In some embodiments, the code analysis system provides error robust compilation and execution. Because files used by the system are often in an intermediate state of creation and editing, where a developer may have added only part of a function, typed code that is syntactically incorrect, and so forth, the system attempts to compile and execute the code in a manner that is lenient enough to continue in the face of such errors. One purpose of code completion is to discover as many defined symbols as possible to offer the developer as the developer is writing new code, so a robust compilation and execution in the face of errors allows the system to find more symbols and thereby provide more value to the developer.

The following are examples of ways that the execution engine can ensure robustness and execution in finite time. Each possible error (e.g., exceptions) may be redefined to evaluate to a non-blocking operation. For example, the engine may convert a statement that results in an exception to a no-op or other benign operation so that the following statements can continue to execute. Flow control statements may be modified to execute in finite time. For example, the engine may restrict loops to a single iteration, restrict execution time of each control flow construct, and/or heuristically ensure monotonic progress is made during executing on the loop controlling variable (e.g., by artificially incrementing the variable). In addition, the engine may provide an artificially small stack space. Function calls (particularly recursive calls) can execute in the available stack space, and if they exceed the stack space may be replaced with a no-op or other benign instruction so that subsequent instructions can continue to execute. Those of ordinary skill in the art will recognize that these and other changes can be made to an execution environment to produce results useful for code completion.

In some embodiments, the code analysis system stores intermediate results for different portions of a file. In most cases where a developer edits a file, the system can produce code completion results by compiling the file below the portion that changed, and using a previously stored compilation state for portions of the file above the portion that changed. By storing snapshots of several portions of a file, the system can start with the most appropriate snapshot for a particular edit (e.g., the snapshot that ends closest to the edit), and then compile the portion below that snapshot to update the code completion results.

From the foregoing, it will be appreciated that specific embodiments of the code analysis system have been described herein for purposes of illustration, but that various modifications may be made without deviating from the spirit and scope of the invention. For example, although source code has been described, various document types that undergo processing can be used with the system, including source code from scripted and compiled languages. In addition, although code completion has been used in examples herein, the system and analysis described can be used for other tasks, such as data mining of source code information, displaying a tree view to a developer of code elements, and so forth. Accordingly, the invention is not limited except as by the appended claims.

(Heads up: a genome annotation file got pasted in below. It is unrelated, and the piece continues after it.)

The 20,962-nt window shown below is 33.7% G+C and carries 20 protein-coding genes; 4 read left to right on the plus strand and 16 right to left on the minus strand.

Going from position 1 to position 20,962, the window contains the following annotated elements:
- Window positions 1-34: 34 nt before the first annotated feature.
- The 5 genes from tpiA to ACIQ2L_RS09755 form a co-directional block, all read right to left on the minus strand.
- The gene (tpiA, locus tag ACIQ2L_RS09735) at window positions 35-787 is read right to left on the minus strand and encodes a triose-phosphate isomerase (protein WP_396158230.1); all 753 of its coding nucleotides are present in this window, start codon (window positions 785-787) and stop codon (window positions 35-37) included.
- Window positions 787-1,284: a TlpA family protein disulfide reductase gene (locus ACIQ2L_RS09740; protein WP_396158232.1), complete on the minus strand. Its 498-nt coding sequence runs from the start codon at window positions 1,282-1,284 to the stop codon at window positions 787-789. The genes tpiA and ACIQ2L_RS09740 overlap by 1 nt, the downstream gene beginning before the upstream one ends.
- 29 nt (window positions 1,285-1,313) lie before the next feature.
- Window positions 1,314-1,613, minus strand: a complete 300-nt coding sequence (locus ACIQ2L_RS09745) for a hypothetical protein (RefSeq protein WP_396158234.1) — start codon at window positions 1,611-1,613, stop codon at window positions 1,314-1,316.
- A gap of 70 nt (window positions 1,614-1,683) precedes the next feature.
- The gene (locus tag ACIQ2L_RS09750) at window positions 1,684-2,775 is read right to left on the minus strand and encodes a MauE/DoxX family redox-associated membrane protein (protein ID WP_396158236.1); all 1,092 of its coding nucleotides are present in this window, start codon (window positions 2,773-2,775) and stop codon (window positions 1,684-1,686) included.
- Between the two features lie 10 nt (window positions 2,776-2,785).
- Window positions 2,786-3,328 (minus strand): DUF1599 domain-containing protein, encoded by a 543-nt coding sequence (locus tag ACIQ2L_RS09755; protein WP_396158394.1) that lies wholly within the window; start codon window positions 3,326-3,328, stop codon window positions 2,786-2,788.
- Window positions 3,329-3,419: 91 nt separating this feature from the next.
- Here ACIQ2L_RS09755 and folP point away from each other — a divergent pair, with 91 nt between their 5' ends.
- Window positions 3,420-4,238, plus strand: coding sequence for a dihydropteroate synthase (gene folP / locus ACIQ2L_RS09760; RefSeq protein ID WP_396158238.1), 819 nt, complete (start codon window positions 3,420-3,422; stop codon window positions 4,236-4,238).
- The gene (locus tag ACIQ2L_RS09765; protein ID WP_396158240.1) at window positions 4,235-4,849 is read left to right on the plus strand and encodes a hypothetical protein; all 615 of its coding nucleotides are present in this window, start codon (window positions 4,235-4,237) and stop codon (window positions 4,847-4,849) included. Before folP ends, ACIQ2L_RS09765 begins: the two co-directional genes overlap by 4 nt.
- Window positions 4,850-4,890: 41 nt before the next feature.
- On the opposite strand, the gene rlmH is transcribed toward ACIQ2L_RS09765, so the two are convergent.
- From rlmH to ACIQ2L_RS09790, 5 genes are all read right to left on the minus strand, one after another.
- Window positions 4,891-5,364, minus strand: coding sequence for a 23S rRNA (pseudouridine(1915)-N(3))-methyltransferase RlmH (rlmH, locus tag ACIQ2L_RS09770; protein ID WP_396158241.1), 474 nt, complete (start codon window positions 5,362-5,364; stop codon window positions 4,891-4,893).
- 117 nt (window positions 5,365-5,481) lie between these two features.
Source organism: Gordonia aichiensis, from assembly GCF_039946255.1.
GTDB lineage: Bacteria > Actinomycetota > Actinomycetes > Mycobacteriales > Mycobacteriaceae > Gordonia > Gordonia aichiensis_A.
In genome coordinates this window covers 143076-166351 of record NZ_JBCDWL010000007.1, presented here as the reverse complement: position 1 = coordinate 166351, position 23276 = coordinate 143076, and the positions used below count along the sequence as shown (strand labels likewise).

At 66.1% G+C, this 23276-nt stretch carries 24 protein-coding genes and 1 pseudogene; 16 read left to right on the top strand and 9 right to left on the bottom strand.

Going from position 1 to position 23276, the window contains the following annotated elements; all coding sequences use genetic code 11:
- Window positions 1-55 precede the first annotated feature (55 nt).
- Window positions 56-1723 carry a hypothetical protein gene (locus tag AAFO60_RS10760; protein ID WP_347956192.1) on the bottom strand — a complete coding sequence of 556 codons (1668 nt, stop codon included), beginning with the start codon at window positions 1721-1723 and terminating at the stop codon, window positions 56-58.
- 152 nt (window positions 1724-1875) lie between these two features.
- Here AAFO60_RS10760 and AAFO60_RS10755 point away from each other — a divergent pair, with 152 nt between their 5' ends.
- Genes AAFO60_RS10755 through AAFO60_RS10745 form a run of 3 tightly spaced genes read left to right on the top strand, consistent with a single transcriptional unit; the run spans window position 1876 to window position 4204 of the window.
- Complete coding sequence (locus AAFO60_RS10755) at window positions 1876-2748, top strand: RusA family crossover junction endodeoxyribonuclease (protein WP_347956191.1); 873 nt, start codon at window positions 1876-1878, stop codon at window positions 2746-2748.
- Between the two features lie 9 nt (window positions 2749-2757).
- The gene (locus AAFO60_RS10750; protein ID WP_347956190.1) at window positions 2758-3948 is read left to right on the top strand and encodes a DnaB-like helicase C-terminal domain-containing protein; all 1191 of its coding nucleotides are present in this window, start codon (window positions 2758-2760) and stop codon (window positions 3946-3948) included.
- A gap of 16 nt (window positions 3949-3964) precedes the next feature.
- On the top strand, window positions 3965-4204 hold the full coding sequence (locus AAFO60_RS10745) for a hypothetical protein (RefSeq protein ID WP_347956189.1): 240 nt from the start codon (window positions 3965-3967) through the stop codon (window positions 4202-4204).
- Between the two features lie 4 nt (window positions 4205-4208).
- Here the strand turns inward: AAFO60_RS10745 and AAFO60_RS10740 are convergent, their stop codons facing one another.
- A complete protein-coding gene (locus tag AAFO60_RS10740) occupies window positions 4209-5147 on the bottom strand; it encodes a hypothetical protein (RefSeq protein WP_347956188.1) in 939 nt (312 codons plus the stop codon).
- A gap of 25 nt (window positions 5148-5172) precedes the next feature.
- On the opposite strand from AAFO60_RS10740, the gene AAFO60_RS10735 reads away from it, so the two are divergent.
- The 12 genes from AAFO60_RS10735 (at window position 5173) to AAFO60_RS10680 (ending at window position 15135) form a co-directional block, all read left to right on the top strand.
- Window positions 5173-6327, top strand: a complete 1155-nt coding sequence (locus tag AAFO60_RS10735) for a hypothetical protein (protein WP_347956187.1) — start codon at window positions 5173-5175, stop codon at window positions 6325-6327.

Claims (20)

We claim:
1. A computer-implemented method for providing code analysis information, the method comprising:
selecting a file containing software source code to analyze to discover code elements to present in an editing application that provides code completion to a developer;
performing dynamic analysis on the selected file by executing the software source code within the selected file to discover code elements defined within the selected file;
determining whether dynamic analysis has reached a time-based limit while executing the selected file that would not provide results in a predictable period that is acceptable for an interactive user interface of the editing application;
in response to determining that the time-based limit has been reached, performing static analysis on the selected file by compiling the software source code within the file and identifying code completion elements discovered during compiling; and
saving state information produced during dynamic and static analysis that provides a cache of the execution context of the selected file that can speed up subsequent analysis of the file to provide results in a predictable period that is acceptable for the interactive user interface of the editing application,
wherein the preceding steps are performed by at least one processor.
2. The method of claim 1 wherein performing dynamic analysis on the selected file comprises providing substitute responses for one or more objects not available during execution of the selected file.